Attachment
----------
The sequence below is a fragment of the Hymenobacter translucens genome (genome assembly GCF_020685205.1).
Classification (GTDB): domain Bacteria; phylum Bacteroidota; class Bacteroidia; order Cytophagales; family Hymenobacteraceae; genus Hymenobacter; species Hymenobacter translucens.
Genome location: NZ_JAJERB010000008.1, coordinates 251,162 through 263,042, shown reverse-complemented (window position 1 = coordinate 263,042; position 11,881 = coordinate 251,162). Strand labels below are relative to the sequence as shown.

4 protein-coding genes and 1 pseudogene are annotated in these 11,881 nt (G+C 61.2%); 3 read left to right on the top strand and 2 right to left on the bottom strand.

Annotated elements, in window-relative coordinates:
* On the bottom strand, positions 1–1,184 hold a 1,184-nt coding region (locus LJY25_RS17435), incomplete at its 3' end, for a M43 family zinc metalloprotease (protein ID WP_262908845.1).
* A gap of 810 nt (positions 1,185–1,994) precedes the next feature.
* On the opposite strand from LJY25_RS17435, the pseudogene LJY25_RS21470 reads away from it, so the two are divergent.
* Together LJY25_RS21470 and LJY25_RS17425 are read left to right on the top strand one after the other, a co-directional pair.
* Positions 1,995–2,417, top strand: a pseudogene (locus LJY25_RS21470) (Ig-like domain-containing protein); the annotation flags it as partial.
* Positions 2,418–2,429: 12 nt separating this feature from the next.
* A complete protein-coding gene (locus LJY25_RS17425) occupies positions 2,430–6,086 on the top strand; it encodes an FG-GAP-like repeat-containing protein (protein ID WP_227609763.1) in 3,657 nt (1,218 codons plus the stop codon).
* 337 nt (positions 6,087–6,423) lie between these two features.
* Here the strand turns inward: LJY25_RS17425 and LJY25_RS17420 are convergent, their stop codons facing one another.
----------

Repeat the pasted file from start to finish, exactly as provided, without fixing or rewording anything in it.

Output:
The sequence below is a fragment of the Hymenobacter translucens genome (genome assembly GCF_020685205.1).
Classification (GTDB): domain Bacteria; phylum Bacteroidota; class Bacteroidia; order Cytophagales; family Hymenobacteraceae; genus Hymenobacter; species Hymenobacter translucens.
Genome location: NZ_JAJERB010000008.1, coordinates 251,162 through 263,042, shown reverse-complemented (window position 1 = coordinate 263,042; position 11,881 = coordinate 251,162). Strand labels below are relative to the sequence as shown.

4 protein-coding genes and 1 pseudogene are annotated in these 11,881 nt (G+C 61.2%); 3 read left to right on the top strand and 2 right to left on the bottom strand.

Annotated elements, in window-relative coordinates:
* On the bottom strand, positions 1–1,184 hold a 1,184-nt coding region (locus LJY25_RS17435), incomplete at its 3' end, for a M43 family zinc metalloprotease (protein ID WP_262908845.1).
* A gap of 810 nt (positions 1,185–1,994) precedes the next feature.
* On the opposite strand from LJY25_RS17435, the pseudogene LJY25_RS21470 reads away from it, so the two are divergent.
* Together LJY25_RS21470 and LJY25_RS17425 are read left to right on the top strand one after the other, a co-directional pair.
* Positions 1,995–2,417, top strand: a pseudogene (locus LJY25_RS21470) (Ig-like domain-containing protein); the annotation flags it as partial.
* Positions 2,418–2,429: 12 nt separating this feature from the next.
* A complete protein-coding gene (locus LJY25_RS17425) occupies positions 2,430–6,086 on the top strand; it encodes an FG-GAP-like repeat-containing protein (protein ID WP_227609763.1) in 3,657 nt (1,218 codons plus the stop codon).
* 337 nt (positions 6,087–6,423) lie between these two features.
* Here the strand turns inward: LJY25_RS17425 and LJY25_RS17420 are convergent, their stop codons facing one another.